BHP has floated a bulk carrier tender for LNG-fuelled vessels to transport its iron ore, cutting greenhouse gas emissions across its operations.

The LNG-fuelled carriers will haul up to 10% of the Anglo-Australian miner’s iron ore, which equates to approximately 27 million tonnes.

The company hopes that introducing these ships will eliminate emissions of nitrogen oxide and sulphur oxide, while considerably reducing CO₂ emissions.

BHP’s maritime and supply chain excellence vice-president Rashpal Bhatti recognised that emissions emanating from the transportation and distribution of BHP’s products represented a material source of its value chain emissions.

He said: “We recognise we have a stewardship role, working with our customers, suppliers and others to influence emissions reductions across the full lifecycle of our products.

“Through this tender, we are seeking potential partners who share our ambition of lowering emissions to the maritime supply chain.”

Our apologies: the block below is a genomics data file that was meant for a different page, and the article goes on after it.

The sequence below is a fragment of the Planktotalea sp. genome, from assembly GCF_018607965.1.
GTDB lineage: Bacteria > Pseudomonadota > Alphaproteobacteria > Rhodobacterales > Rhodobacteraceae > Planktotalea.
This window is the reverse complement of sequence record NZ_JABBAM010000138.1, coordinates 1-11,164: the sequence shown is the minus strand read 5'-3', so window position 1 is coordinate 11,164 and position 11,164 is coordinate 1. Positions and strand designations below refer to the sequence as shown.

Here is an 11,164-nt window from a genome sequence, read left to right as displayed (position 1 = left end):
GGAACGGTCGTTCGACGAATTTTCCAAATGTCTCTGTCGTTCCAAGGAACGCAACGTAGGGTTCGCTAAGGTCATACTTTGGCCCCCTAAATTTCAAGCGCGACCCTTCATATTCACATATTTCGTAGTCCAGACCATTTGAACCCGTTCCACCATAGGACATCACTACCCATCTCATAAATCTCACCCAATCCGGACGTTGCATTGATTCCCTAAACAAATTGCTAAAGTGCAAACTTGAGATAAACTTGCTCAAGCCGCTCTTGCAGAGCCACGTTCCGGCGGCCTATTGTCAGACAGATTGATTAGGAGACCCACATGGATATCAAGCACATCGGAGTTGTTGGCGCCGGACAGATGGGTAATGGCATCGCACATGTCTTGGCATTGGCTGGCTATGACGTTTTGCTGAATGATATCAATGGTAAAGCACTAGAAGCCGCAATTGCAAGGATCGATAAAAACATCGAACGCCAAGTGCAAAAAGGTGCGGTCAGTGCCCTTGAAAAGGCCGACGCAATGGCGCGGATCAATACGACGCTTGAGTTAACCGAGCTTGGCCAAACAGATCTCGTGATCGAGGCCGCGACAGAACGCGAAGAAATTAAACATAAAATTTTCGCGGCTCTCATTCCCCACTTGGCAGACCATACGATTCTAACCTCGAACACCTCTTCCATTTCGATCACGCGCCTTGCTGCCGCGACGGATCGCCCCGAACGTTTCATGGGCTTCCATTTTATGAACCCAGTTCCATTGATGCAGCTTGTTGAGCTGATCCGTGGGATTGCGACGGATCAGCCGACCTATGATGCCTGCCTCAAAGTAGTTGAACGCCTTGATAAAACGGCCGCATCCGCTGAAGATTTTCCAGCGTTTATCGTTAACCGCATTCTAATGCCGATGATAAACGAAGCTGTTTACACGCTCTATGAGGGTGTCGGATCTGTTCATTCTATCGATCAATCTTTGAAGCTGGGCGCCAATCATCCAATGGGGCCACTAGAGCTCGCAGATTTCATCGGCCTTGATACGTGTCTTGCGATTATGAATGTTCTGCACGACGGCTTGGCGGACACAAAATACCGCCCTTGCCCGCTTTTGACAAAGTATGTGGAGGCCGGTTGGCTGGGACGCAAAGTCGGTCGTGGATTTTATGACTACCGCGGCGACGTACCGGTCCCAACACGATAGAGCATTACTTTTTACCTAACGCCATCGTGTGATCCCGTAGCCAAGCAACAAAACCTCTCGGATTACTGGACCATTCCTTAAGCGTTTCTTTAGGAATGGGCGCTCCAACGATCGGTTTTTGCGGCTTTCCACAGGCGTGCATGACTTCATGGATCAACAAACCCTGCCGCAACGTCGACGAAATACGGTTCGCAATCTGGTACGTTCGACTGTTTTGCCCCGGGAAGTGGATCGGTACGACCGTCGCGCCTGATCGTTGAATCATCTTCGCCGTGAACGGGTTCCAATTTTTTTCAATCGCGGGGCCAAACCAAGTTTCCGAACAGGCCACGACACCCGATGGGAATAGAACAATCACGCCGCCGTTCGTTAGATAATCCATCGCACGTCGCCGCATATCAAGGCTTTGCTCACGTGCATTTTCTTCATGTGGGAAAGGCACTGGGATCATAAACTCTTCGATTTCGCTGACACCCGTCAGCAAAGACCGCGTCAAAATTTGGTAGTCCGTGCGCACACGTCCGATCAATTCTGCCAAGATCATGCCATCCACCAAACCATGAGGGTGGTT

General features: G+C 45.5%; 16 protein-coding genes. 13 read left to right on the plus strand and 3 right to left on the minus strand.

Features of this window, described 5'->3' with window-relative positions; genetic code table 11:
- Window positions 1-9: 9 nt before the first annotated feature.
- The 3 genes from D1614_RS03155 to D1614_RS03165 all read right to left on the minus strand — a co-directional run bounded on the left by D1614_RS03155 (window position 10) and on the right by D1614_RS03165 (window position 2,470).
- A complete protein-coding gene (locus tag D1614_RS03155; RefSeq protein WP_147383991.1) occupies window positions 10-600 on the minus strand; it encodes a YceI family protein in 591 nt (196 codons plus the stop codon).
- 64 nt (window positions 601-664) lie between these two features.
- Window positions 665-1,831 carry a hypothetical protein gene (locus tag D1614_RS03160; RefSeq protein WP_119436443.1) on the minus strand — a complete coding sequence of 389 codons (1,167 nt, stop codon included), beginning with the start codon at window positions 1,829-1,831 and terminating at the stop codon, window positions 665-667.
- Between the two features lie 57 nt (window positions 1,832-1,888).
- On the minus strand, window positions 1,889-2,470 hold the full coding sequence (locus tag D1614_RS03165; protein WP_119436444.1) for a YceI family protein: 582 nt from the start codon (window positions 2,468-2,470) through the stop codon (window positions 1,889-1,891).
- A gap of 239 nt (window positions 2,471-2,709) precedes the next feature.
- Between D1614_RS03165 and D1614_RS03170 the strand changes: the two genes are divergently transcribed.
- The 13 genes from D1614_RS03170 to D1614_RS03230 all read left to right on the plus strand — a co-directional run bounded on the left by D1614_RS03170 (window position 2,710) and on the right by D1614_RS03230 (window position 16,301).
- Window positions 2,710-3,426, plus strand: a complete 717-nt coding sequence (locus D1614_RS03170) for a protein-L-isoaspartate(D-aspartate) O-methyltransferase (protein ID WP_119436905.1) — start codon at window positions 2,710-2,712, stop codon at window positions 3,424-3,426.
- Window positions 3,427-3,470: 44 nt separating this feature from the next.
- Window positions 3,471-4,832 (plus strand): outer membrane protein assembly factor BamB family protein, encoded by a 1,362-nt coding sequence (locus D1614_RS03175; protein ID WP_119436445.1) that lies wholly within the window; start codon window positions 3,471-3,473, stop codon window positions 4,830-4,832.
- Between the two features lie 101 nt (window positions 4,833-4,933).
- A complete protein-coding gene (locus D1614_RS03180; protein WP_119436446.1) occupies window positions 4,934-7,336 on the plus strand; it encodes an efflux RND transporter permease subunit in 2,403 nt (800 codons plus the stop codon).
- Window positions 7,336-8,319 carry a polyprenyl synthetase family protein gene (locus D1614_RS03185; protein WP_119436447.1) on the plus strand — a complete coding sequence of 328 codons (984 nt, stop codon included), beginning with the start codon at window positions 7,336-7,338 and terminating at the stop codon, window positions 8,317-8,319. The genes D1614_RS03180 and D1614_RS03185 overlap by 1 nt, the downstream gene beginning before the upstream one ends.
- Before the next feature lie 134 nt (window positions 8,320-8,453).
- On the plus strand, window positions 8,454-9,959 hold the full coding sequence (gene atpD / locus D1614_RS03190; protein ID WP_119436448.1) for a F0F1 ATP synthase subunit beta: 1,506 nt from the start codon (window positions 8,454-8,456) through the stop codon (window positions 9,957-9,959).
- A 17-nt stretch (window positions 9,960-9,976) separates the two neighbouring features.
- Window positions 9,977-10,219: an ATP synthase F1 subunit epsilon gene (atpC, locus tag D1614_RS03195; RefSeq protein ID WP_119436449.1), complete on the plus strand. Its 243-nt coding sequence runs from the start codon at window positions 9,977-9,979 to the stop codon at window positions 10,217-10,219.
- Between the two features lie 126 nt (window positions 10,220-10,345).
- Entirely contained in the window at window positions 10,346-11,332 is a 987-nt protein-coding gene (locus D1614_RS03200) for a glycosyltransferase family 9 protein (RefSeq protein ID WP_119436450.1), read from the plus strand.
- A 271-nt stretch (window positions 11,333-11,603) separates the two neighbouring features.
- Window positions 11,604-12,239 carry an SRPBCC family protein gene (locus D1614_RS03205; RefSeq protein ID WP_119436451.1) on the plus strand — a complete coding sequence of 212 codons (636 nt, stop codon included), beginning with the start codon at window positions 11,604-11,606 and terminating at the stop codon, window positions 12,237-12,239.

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The tender has been opened up to a select group of industry leaders, including ship owners, banks and LNG fuel network providers.

Bhatti added: “We are fully supportive of the International Maritime Organisation’s (IMO) decision to impose lower limits on sulphur levels in marine fuels.

“While LNG may not be the sustainable homogenous fuel of choice for a zero-carbon future, we are not prepared to wait for a 100% compliant solution if we know that, together with our partners, we can make significant progress now.”

“This new tender adds to the work BHP is doing with customers, suppliers and parties along our value chain to influence emissions reductions from the transport and use of our products.”

Last month, BHP signed an agreement with Mitsubishi Development to reduce greenhouse gas emissions, including from the life-cycle use of marketed products.

The partners said they are reviewing opportunities to undertake research and pilot new ideas, as well as developing and deploying new emissions reduction technologies.